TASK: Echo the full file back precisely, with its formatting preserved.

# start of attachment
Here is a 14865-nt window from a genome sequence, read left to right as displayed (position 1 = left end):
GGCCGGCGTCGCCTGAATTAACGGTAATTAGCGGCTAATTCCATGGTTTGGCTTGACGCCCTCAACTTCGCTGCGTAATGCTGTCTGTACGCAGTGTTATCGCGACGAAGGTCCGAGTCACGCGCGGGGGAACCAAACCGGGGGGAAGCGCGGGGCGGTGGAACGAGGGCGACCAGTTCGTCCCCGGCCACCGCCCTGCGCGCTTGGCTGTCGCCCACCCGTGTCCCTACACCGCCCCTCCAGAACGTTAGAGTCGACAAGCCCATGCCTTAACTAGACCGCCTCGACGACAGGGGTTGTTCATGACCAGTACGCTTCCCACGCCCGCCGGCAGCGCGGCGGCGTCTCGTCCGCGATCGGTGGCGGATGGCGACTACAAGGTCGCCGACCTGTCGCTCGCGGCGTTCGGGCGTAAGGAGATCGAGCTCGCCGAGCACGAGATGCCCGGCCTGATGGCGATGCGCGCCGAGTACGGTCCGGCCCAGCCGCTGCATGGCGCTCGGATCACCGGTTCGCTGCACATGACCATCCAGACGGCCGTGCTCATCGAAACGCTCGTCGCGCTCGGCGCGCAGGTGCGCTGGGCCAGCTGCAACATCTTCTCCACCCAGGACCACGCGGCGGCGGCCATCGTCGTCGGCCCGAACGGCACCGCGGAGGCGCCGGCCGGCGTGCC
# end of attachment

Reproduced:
Here is a 14865-nt window from a genome sequence, read left to right as displayed (position 1 = left end):
GGCCGGCGTCGCCTGAATTAACGGTAATTAGCGGCTAATTCCATGGTTTGGCTTGACGCCCTCAACTTCGCTGCGTAATGCTGTCTGTACGCAGTGTTATCGCGACGAAGGTCCGAGTCACGCGCGGGGGAACCAAACCGGGGGGAAGCGCGGGGCGGTGGAACGAGGGCGACCAGTTCGTCCCCGGCCACCGCCCTGCGCGCTTGGCTGTCGCCCACCCGTGTCCCTACACCGCCCCTCCAGAACGTTAGAGTCGACAAGCCCATGCCTTAACTAGACCGCCTCGACGACAGGGGTTGTTCATGACCAGTACGCTTCCCACGCCCGCCGGCAGCGCGGCGGCGTCTCGTCCGCGATCGGTGGCGGATGGCGACTACAAGGTCGCCGACCTGTCGCTCGCGGCGTTCGGGCGTAAGGAGATCGAGCTCGCCGAGCACGAGATGCCCGGCCTGATGGCGATGCGCGCCGAGTACGGTCCGGCCCAGCCGCTGCATGGCGCTCGGATCACCGGTTCGCTGCACATGACCATCCAGACGGCCGTGCTCATCGAAACGCTCGTCGCGCTCGGCGCGCAGGTGCGCTGGGCCAGCTGCAACATCTTCTCCACCCAGGACCACGCGGCGGCGGCCATCGTCGTCGGCCCGAACGGCACCGCGGAGGCGCCGGCCGGCGTGCC